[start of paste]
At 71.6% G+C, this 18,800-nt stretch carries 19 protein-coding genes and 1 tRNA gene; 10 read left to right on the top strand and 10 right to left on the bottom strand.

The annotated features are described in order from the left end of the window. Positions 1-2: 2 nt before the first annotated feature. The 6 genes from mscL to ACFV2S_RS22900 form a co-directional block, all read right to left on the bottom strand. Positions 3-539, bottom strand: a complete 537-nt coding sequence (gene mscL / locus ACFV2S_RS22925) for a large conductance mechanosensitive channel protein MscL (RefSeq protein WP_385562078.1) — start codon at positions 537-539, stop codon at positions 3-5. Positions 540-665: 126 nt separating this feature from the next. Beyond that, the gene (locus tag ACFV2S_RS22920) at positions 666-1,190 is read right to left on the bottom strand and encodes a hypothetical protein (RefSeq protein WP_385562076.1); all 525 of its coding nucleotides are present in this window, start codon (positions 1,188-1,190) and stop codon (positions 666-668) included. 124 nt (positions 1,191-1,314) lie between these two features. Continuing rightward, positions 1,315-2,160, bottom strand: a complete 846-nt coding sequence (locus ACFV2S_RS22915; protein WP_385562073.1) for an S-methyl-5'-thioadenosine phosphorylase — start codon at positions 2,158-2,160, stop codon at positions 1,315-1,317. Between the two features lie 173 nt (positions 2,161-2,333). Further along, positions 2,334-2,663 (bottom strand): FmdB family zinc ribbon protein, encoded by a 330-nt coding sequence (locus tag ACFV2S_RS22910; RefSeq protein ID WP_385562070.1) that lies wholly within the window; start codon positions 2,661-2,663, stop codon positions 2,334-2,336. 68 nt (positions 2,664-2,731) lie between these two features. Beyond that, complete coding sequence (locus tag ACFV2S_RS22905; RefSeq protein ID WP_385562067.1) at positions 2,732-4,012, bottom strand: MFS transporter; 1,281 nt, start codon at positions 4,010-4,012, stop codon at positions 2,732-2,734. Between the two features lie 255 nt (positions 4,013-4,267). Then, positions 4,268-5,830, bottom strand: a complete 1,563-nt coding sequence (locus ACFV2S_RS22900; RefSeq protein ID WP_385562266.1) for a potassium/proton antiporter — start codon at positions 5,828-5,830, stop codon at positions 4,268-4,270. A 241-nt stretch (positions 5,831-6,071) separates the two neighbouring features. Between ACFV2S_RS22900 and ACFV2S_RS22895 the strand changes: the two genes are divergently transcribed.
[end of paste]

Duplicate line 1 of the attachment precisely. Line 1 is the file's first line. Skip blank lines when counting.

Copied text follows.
At 71.6% G+C, this 18,800-nt stretch carries 19 protein-coding genes and 1 tRNA gene; 10 read left to right on the top strand and 10 right to left on the bottom strand.